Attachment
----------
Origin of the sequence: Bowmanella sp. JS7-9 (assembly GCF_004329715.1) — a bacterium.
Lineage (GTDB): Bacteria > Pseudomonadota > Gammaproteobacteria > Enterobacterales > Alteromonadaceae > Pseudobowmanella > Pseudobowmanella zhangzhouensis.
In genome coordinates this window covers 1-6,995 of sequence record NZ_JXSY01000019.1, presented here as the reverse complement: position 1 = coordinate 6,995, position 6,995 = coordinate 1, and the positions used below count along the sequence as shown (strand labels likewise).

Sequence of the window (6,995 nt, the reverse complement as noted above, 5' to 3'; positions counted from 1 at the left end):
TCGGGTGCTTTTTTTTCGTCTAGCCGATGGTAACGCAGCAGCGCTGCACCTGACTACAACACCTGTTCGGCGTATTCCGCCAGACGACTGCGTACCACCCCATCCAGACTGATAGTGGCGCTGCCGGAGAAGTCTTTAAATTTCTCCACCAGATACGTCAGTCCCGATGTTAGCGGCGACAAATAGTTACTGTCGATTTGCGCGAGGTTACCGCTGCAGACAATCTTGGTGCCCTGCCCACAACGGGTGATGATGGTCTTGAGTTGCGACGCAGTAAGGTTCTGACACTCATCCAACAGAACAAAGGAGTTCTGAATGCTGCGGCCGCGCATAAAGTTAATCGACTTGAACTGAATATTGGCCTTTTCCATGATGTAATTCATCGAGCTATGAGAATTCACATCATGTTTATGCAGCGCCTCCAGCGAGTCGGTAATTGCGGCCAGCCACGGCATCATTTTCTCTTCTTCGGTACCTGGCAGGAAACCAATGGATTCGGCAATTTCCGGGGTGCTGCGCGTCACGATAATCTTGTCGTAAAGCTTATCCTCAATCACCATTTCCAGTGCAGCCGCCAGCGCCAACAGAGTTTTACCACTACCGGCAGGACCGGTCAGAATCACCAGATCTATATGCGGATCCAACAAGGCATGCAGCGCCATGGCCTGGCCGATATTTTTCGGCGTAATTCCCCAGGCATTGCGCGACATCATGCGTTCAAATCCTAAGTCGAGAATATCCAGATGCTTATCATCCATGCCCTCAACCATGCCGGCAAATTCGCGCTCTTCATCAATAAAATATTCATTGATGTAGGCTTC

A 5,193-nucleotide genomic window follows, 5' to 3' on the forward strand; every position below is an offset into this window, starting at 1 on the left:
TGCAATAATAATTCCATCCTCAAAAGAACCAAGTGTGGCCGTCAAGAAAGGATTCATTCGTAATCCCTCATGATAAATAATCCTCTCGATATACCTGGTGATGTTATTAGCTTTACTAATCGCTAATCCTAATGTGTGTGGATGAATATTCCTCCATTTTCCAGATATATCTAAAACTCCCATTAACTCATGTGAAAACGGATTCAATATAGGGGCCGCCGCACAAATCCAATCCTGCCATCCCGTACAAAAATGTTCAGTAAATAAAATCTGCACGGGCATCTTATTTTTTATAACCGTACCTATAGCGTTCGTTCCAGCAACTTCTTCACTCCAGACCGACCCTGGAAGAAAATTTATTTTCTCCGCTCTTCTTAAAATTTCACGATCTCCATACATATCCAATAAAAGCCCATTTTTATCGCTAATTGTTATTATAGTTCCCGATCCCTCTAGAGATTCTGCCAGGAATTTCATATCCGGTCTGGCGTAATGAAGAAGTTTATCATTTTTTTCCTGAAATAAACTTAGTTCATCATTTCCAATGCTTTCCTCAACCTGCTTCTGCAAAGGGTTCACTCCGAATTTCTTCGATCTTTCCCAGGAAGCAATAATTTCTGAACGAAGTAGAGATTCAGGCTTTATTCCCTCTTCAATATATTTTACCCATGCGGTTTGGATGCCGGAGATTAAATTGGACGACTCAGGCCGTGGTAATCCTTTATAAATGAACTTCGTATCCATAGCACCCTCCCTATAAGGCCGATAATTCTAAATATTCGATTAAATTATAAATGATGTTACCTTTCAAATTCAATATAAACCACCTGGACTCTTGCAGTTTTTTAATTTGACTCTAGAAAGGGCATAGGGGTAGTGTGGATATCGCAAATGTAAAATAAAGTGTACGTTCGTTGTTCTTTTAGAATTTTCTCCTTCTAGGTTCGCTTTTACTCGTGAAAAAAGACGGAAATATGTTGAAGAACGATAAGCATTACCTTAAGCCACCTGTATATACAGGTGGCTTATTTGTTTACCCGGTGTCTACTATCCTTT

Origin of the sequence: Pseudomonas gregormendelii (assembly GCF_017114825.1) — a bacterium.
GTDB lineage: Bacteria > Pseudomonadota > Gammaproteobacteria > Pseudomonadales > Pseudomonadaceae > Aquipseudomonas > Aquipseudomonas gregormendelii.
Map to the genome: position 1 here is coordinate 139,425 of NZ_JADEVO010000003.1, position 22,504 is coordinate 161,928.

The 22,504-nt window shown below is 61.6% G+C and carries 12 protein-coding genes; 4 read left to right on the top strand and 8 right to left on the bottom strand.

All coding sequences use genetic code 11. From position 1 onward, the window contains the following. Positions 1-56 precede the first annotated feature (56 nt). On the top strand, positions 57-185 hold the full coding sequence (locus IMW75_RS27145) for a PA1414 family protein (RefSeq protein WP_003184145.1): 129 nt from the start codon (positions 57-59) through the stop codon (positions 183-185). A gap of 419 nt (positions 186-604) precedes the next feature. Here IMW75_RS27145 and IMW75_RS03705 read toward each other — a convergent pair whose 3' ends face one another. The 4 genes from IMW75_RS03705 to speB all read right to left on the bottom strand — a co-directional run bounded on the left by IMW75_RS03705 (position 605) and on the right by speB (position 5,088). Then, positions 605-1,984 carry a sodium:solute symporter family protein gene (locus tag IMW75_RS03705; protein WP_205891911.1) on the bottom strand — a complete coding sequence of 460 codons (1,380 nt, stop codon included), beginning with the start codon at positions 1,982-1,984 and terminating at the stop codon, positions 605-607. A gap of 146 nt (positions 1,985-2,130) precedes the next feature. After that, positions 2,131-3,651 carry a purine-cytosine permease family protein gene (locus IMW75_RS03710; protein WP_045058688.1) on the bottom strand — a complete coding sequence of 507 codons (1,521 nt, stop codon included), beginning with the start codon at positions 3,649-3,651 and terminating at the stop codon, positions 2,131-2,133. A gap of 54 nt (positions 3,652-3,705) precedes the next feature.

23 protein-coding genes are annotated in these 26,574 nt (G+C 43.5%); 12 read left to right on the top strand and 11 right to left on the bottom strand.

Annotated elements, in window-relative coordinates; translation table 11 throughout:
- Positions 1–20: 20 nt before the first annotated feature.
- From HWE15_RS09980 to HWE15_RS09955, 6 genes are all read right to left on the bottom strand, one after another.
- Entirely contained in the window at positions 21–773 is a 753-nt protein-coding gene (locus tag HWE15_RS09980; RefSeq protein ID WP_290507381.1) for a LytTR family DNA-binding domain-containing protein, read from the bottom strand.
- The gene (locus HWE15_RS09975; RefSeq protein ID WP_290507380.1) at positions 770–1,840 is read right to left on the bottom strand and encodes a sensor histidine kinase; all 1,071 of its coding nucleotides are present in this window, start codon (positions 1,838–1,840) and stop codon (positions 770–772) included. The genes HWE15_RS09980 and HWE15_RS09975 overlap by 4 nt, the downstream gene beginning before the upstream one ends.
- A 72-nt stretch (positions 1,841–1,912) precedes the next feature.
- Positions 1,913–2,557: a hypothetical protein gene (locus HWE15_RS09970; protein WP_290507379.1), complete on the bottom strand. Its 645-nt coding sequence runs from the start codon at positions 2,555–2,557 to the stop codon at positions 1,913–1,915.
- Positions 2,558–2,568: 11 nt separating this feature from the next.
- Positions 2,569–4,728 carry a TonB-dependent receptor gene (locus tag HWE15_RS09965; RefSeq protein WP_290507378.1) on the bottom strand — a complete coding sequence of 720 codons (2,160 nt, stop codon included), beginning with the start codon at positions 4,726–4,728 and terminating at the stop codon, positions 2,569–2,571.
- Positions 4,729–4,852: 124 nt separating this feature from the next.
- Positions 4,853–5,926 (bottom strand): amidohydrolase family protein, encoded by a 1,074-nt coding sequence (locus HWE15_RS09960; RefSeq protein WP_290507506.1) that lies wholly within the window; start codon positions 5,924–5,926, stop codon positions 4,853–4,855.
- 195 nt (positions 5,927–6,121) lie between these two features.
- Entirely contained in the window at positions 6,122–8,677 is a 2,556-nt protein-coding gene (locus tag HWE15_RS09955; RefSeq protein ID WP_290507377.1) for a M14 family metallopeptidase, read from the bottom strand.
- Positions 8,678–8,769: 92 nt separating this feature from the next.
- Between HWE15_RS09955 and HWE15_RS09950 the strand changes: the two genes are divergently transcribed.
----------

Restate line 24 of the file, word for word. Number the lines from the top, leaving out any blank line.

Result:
- Positions 4,853–5,926 (bottom strand): amidohydrolase family protein, encoded by a 1,074-nt coding sequence (locus HWE15_RS09960; RefSeq protein WP_290507506.1) that lies wholly within the window; start codon positions 5,924–5,926, stop codon positions 4,853–4,855.